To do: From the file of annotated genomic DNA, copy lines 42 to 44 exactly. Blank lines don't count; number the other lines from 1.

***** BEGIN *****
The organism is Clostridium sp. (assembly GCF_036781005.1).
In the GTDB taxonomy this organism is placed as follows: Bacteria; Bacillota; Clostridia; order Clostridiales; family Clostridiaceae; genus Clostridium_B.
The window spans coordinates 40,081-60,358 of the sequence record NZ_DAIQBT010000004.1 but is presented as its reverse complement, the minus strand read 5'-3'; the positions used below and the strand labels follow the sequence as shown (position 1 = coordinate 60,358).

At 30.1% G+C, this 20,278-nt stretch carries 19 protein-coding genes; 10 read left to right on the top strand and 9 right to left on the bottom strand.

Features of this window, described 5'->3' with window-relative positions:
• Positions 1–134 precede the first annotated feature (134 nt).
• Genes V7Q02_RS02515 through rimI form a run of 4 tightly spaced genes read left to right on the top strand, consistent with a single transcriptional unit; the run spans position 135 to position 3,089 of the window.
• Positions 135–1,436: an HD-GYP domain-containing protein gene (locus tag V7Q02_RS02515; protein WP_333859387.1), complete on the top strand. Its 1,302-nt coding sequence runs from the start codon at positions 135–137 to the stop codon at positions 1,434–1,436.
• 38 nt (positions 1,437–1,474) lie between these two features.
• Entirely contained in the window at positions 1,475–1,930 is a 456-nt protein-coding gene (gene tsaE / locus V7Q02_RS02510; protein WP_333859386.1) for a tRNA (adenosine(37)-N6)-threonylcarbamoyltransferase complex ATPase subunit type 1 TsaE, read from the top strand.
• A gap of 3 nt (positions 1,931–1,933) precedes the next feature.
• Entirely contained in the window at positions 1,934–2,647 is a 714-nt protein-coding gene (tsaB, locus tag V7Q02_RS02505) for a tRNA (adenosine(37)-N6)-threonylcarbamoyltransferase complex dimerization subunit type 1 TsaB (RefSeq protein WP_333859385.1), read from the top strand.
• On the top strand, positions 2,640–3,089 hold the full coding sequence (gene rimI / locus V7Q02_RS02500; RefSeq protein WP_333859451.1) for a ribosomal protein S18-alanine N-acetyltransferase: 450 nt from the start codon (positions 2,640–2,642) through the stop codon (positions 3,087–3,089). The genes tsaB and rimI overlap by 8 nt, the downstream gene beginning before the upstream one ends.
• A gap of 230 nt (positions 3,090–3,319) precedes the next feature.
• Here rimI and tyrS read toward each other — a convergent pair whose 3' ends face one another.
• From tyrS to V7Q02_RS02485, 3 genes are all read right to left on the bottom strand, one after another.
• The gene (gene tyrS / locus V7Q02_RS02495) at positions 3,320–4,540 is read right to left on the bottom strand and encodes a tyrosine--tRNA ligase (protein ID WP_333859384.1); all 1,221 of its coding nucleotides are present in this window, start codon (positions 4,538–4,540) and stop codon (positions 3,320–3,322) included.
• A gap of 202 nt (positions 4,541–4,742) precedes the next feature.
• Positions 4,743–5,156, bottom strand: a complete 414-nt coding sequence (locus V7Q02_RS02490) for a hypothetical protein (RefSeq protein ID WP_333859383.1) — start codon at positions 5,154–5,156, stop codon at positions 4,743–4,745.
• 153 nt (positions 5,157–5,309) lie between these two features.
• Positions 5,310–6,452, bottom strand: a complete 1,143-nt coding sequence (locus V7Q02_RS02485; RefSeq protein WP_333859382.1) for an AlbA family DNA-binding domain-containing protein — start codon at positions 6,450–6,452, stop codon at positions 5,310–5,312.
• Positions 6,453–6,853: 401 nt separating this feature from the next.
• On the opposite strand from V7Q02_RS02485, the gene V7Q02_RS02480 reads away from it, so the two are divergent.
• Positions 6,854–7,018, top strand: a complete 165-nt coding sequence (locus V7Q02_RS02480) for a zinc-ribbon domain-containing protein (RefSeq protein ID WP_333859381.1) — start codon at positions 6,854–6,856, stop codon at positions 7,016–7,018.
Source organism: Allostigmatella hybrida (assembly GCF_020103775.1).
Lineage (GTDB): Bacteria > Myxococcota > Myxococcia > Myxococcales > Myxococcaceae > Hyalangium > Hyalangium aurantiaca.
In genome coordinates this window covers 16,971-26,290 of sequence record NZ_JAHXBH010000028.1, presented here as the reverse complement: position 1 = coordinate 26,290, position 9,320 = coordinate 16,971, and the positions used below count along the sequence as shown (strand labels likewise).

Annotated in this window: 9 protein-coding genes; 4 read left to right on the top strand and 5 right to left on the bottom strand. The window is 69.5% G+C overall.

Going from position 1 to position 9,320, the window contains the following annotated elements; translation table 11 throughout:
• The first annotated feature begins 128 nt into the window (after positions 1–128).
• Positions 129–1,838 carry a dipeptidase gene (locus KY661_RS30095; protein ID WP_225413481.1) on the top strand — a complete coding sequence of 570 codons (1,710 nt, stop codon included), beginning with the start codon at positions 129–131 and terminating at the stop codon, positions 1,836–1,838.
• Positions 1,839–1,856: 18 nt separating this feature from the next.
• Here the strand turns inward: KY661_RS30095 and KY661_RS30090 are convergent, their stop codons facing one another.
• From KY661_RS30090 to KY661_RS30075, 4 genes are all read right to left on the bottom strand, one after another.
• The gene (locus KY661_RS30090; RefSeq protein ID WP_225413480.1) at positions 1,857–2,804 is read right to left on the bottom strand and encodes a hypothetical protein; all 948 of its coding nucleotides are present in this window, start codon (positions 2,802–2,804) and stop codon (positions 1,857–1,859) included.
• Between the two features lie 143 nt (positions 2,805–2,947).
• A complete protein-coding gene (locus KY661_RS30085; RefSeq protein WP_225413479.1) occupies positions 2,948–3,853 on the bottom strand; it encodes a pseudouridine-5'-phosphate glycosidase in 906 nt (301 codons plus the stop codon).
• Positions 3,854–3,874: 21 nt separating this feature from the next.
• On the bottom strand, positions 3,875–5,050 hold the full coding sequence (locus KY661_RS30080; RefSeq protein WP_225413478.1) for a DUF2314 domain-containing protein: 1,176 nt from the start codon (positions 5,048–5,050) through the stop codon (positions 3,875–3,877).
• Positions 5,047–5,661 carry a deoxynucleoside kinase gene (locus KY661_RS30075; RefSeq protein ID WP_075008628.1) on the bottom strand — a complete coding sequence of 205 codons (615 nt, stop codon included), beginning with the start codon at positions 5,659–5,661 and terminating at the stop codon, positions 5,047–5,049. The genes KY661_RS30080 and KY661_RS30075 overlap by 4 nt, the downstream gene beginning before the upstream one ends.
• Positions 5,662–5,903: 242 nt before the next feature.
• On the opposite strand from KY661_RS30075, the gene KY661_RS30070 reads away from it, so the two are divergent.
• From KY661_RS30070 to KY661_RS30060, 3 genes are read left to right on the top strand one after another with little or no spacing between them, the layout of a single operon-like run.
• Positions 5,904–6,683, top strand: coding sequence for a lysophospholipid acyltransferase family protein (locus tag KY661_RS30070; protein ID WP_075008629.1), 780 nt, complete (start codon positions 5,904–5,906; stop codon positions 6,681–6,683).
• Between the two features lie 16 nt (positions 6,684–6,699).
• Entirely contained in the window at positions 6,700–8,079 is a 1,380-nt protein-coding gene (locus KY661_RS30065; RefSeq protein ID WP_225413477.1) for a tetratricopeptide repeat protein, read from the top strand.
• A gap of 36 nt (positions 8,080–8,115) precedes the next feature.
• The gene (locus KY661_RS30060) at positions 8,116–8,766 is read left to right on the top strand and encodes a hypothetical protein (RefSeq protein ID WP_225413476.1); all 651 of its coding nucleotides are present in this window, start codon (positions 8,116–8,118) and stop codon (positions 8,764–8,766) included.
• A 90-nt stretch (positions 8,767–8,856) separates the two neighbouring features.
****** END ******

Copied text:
• On the opposite strand from KY661_RS30075, the gene KY661_RS30070 reads away from it, so the two are divergent.
• From KY661_RS30070 to KY661_RS30060, 3 genes are read left to right on the top strand one after another with little or no spacing between them, the layout of a single operon-like run.
• Positions 5,904–6,683, top strand: coding sequence for a lysophospholipid acyltransferase family protein (locus tag KY661_RS30070; protein ID WP_075008629.1), 780 nt, complete (start codon positions 5,904–5,906; stop codon positions 6,681–6,683).